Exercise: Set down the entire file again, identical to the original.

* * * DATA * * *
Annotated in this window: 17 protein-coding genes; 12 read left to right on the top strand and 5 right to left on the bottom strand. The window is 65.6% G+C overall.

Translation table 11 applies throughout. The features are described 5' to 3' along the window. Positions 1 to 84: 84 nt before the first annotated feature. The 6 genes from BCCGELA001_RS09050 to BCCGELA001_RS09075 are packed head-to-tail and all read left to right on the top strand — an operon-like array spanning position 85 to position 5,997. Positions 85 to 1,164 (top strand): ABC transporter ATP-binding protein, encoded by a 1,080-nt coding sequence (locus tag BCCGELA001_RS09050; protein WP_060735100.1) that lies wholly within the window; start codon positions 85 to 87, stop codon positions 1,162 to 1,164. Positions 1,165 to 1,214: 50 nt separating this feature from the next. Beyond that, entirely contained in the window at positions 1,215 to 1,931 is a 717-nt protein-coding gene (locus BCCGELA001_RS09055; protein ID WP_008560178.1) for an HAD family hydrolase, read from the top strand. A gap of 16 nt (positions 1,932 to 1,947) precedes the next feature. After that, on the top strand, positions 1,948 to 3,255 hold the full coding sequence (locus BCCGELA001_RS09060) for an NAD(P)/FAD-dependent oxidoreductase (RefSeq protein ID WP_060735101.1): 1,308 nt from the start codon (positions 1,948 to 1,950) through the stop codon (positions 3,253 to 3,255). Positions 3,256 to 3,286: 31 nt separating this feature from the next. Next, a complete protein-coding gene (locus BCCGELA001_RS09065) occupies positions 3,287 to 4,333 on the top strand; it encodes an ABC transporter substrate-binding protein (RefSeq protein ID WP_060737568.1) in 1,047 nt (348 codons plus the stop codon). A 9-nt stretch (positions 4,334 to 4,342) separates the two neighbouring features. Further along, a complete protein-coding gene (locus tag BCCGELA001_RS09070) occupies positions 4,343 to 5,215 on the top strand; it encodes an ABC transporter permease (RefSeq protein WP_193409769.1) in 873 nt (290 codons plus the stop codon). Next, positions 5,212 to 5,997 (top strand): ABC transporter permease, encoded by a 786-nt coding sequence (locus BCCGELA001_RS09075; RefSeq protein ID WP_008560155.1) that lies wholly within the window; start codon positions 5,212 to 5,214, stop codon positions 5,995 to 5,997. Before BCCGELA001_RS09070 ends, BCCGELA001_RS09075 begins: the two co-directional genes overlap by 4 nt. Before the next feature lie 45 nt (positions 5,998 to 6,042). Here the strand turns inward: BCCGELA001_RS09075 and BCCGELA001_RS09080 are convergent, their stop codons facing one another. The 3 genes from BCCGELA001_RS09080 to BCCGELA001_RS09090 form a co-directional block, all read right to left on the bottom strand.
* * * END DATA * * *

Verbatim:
Annotated in this window: 17 protein-coding genes; 12 read left to right on the top strand and 5 right to left on the bottom strand. The window is 65.6% G+C overall.

Translation table 11 applies throughout. The features are described 5' to 3' along the window. Positions 1 to 84: 84 nt before the first annotated feature. The 6 genes from BCCGELA001_RS09050 to BCCGELA001_RS09075 are packed head-to-tail and all read left to right on the top strand — an operon-like array spanning position 85 to position 5,997. Positions 85 to 1,164 (top strand): ABC transporter ATP-binding protein, encoded by a 1,080-nt coding sequence (locus tag BCCGELA001_RS09050; protein WP_060735100.1) that lies wholly within the window; start codon positions 85 to 87, stop codon positions 1,162 to 1,164. Positions 1,165 to 1,214: 50 nt separating this feature from the next. Beyond that, entirely contained in the window at positions 1,215 to 1,931 is a 717-nt protein-coding gene (locus BCCGELA001_RS09055; protein ID WP_008560178.1) for an HAD family hydrolase, read from the top strand. A gap of 16 nt (positions 1,932 to 1,947) precedes the next feature. After that, on the top strand, positions 1,948 to 3,255 hold the full coding sequence (locus BCCGELA001_RS09060) for an NAD(P)/FAD-dependent oxidoreductase (RefSeq protein ID WP_060735101.1): 1,308 nt from the start codon (positions 1,948 to 1,950) through the stop codon (positions 3,253 to 3,255). Positions 3,256 to 3,286: 31 nt separating this feature from the next. Next, a complete protein-coding gene (locus BCCGELA001_RS09065) occupies positions 3,287 to 4,333 on the top strand; it encodes an ABC transporter substrate-binding protein (RefSeq protein ID WP_060737568.1) in 1,047 nt (348 codons plus the stop codon). A 9-nt stretch (positions 4,334 to 4,342) separates the two neighbouring features. Further along, a complete protein-coding gene (locus tag BCCGELA001_RS09070) occupies positions 4,343 to 5,215 on the top strand; it encodes an ABC transporter permease (RefSeq protein WP_193409769.1) in 873 nt (290 codons plus the stop codon). Next, positions 5,212 to 5,997 (top strand): ABC transporter permease, encoded by a 786-nt coding sequence (locus BCCGELA001_RS09075; RefSeq protein ID WP_008560155.1) that lies wholly within the window; start codon positions 5,212 to 5,214, stop codon positions 5,995 to 5,997. Before BCCGELA001_RS09070 ends, BCCGELA001_RS09075 begins: the two co-directional genes overlap by 4 nt. Before the next feature lie 45 nt (positions 5,998 to 6,042). Here the strand turns inward: BCCGELA001_RS09075 and BCCGELA001_RS09080 are convergent, their stop codons facing one another. The 3 genes from BCCGELA001_RS09080 to BCCGELA001_RS09090 form a co-directional block, all read right to left on the bottom strand.